Cover of The Gilded Ones, with a young Black woman from the chest up, wearing golden armor, with her face painted in gold and her hair in braids

About the Book

Title: The Gilded Ones (Deathless #1)
Published: 2021
Series: Deathless
Swoonworthy Scale: 4

Cover Story: Montell Jordan
BFF Charm: Yay
Talky Talk: Epic
Bonus Factors: Worldbuilding, Feminism
Relationship Status: We Who Are Readers Salute You!

Cover Story: Montell Jordan

GIF from Montell Jordan's music video "This Is How We Do It"

HELLO, GORGEOUS. From the rich colors to the power and poise emanating from Deka’s face, this artwork is stunning, like to the level that I started humming, “can’t take my eyes off of you…” the first time I saw it. Sure, some of the details don’t exactly match the book (I don’t think her hair is that long? And the gold on her face is actually just on her arms and hands?) but shut up, who cares, IT’S ART. 

The Deal

Having grown up in a small village in northern Otera, where everyone is white, Deka has always felt like an outcast due to her dark skin. She prays every day to Oyomo that she can become the model of a virtuous woman, and with the upcoming Ritual of Purity, she’ll have a chance to prove once and for all that the color of her skin doesn’t make her sinful. Unfortunately, monsterous creatures known as deathshrieks crash the Ritual party, and in trying to save her father, Deka accidentally taps into a hidden power which exposes her as an alaki, a half demon who bleeds gold, or “cursed,” blood. The local priests are obviously NOT down with that, and they try their damnedest to kill Deka, but she simply can’t die. Well, not permanently.  

After a few rounds of death, Deka is whisked away by a mysterious woman and offered the chance to fight for redemption–if she joins the army of alaki and kills deathshrieks for 20 years, she will be granted purity, i.e. the chance to rejoin humanity. What a bargain! Deka has no choice but to agree, and as training begins, she quickly learns that being a half-demon really puts the “bad” in badass. But unlocking her power also releases a growing number of questions about Otera’s culture, her heritage, and her place in the world, and Deka will have to fight beyond the battlefield to find the truth.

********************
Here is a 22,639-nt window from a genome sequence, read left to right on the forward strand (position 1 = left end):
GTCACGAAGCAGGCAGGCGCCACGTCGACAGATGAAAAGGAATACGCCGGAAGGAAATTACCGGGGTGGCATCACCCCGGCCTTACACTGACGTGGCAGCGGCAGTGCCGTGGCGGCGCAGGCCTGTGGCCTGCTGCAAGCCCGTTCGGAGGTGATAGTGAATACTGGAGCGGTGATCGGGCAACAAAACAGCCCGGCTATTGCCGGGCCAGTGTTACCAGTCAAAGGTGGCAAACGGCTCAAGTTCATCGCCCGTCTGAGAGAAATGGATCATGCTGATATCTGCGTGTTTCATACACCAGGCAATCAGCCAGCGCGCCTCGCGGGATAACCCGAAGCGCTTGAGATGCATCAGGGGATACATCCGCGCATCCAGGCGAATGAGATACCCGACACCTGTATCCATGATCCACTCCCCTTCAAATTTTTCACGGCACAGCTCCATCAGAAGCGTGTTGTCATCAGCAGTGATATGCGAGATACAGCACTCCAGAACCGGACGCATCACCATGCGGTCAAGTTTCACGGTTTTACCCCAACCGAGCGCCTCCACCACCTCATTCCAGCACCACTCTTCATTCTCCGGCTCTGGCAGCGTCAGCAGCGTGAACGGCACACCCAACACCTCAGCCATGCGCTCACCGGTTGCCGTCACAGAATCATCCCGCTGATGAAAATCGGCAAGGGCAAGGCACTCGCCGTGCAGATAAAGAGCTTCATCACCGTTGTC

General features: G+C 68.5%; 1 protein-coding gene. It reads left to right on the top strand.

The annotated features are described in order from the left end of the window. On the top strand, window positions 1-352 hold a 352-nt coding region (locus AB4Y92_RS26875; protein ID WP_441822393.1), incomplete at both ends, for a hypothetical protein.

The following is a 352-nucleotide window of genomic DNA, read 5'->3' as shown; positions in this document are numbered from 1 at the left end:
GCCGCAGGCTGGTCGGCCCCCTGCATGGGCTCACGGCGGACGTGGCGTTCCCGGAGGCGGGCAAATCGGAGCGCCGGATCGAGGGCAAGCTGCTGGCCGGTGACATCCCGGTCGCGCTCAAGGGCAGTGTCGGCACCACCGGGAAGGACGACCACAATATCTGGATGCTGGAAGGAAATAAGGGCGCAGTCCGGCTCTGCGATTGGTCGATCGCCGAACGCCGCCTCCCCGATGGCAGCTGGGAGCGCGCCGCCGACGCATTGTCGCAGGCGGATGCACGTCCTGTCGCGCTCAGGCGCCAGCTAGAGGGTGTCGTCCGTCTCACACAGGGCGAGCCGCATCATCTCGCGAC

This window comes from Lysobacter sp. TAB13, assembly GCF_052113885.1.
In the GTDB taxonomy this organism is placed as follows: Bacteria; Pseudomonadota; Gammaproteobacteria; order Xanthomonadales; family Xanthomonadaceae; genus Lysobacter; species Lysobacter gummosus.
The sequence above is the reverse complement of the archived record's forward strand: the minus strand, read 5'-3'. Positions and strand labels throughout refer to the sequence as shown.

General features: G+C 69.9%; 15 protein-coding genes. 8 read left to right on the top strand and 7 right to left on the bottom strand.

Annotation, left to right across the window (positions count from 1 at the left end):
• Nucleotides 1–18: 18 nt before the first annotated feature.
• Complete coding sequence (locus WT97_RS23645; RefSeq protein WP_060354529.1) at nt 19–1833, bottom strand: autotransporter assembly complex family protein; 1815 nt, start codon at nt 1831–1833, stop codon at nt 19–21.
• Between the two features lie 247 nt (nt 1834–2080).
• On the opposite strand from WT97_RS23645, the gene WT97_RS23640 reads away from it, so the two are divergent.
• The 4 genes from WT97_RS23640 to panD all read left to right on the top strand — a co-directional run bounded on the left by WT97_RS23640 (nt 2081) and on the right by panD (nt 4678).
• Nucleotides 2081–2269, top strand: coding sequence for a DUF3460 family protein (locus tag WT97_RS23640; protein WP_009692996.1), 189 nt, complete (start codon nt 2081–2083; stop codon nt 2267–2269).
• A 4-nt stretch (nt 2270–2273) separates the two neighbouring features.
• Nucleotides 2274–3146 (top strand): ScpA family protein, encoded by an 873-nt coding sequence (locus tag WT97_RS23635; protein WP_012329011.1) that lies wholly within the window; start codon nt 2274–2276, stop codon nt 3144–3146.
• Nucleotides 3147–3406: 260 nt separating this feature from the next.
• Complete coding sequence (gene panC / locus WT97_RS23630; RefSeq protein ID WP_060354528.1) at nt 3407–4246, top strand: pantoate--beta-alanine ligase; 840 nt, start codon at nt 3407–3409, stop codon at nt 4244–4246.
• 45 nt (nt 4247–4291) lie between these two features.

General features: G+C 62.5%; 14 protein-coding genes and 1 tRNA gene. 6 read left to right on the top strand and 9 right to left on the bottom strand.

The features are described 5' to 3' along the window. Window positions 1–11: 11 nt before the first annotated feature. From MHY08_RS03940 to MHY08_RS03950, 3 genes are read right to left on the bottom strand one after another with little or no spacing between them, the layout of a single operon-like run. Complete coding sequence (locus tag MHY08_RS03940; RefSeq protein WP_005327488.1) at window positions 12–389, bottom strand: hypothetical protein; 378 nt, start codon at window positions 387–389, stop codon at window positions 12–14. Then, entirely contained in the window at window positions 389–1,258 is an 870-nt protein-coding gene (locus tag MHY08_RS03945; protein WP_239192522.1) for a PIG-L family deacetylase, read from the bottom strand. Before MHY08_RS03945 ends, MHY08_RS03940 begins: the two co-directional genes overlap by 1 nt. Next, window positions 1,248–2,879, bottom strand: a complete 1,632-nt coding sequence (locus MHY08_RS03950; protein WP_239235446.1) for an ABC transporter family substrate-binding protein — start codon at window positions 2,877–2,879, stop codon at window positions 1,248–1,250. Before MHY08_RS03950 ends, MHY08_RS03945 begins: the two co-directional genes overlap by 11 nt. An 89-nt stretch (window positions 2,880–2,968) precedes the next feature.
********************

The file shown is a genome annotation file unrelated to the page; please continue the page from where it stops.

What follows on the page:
BFF Charm: Yay

Yay BFF Charm

Not that she needs any help from me in the brute force department, but I wish I could face punch every single person who made Deka feel worthless. It was maddening to see how strong and compassionate and brave she is when she couldn’t see it for herself due to years of being shamed and repressed by Otera’s patriarchal society. (Ah, there’s the urge to face punch again.) Thankfully, that frustration just made me savor her journey even more, as she finally begins to view her abilities as a gift rather than a curse. I still found myself occasionally shaking the book in lieu of shaking her (gently!) by the shoulders, because she’s so hard on herself, but for the most part, I just felt lucky to be in Deka’s corner to witness her discovery of her value as a warrior but, more importantly, as a human.*

*Or half-human. Whatever. Y’all know what I mean.

Swoonworthy Scale: 4

At the training camp, every alaki is paired with a uruni, a brother in arms, and when Deka is partnered with Keita, it’s the opposite of a meet cute. He’s a fearsome soldier who seems to detest everything about Deka, and before you think there’s some enemistry brewing–there’s not, mostly because Deka dislikes herself even more than Keita does. But over time, both of them begin to comprehend just how amazing Deka can be, and their romance blossoms sweetly, though TBH it can’t hold a candle to the heat from the raids and insane fighting. My pulse was already racing at a pretty fast clip from the intense action, so the love story struck me as unnecessary and even a little bit boring. (I never say that so y’all know the carnage is bonkers.)